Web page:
French authorities on Friday decided to pay tens of thousands of women who have had relatively cheap silicone breast implants made by a now defunct company, to have them removed on fears that they may rupture and cause health problems, including cancer.
The implants were made of industrial-grade silicone by French company Poly Implant Prothese, whose founder Jean-Claude Mas (72) is on the Interpol list of wanted persons for "life and health" offences.
The PIP implants were globally popular for around 20 years, till several countries banned the product in 2010. Lawsuits against the company reportedly began as early as 2003, and eventually led to its near-bankruptcy.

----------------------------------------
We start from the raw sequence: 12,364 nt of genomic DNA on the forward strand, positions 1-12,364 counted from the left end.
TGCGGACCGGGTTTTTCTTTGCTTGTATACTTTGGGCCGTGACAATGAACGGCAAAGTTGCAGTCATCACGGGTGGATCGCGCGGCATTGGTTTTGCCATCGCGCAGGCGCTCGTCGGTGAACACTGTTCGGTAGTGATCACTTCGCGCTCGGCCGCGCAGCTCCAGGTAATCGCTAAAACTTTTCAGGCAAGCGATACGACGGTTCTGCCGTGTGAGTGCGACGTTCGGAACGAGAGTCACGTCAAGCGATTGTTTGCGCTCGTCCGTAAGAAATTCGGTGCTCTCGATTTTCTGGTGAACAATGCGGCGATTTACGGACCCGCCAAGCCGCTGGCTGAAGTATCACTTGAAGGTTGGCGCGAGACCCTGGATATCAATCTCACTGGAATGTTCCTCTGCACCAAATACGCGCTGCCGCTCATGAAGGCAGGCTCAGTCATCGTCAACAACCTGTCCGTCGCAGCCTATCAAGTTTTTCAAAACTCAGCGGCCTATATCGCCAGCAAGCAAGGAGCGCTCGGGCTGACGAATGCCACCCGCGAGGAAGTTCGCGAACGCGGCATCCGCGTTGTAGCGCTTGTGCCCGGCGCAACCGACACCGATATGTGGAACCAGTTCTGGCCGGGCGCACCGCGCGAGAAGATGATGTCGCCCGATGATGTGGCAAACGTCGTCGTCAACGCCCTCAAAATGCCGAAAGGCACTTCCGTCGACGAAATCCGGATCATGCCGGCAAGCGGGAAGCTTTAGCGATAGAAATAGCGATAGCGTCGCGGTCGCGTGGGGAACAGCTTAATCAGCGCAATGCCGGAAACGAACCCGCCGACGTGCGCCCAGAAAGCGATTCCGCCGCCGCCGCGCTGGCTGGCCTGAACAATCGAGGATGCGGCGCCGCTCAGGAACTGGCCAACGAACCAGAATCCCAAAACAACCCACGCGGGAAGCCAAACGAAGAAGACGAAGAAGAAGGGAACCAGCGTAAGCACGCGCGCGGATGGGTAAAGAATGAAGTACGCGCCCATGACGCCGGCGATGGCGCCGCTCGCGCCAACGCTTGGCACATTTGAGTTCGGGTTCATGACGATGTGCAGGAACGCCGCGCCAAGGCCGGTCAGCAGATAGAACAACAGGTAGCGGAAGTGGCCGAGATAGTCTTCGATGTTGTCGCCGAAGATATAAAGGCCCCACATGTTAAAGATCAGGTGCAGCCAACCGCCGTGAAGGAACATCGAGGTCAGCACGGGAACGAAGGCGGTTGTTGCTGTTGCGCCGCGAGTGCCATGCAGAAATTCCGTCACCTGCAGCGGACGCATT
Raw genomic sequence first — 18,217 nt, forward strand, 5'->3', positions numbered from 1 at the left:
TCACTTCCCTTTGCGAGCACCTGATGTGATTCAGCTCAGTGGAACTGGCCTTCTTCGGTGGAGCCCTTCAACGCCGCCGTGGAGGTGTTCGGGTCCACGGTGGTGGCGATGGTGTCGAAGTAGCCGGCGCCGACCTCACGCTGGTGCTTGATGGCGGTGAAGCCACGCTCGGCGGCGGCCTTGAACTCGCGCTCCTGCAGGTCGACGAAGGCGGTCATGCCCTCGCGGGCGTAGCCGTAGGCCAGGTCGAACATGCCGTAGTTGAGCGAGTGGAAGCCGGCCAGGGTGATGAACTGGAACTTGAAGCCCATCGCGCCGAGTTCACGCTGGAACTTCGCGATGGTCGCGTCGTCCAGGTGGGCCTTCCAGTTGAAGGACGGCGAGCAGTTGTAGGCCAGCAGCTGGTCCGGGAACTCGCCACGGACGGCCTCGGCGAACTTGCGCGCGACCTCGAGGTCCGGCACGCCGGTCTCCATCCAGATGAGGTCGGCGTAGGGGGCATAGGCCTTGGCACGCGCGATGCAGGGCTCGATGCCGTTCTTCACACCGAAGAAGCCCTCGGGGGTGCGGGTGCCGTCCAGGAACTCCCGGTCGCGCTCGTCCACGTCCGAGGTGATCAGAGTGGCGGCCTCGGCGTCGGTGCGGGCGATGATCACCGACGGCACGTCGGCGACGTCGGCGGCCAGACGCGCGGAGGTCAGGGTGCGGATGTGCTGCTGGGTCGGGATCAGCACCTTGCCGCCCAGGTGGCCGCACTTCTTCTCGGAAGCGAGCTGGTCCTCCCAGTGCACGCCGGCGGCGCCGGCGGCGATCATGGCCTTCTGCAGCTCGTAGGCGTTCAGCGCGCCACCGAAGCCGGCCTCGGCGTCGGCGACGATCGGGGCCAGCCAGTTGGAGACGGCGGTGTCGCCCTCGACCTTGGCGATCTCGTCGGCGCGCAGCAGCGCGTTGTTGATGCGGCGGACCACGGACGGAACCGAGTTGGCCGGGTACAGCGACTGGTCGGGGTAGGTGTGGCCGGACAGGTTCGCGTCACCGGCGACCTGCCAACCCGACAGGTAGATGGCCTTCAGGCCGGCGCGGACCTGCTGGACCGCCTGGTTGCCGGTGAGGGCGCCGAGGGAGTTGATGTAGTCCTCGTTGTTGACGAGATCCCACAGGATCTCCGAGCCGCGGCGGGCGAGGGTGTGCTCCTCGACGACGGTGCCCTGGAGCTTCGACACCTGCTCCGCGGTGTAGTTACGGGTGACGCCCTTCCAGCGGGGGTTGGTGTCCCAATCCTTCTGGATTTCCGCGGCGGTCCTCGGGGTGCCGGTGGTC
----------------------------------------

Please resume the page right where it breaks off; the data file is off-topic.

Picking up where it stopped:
Britain has refused to follow France in paying citizens to have the implants removed, although even more women have these implants than in France. Authorities there say there are no proven health risks, and removing the implants is in itself a risky process.
Women spread across Europe and South America have the same PIP implants, but authorities there have so far refused to follow the French example.
The product was never available in the US.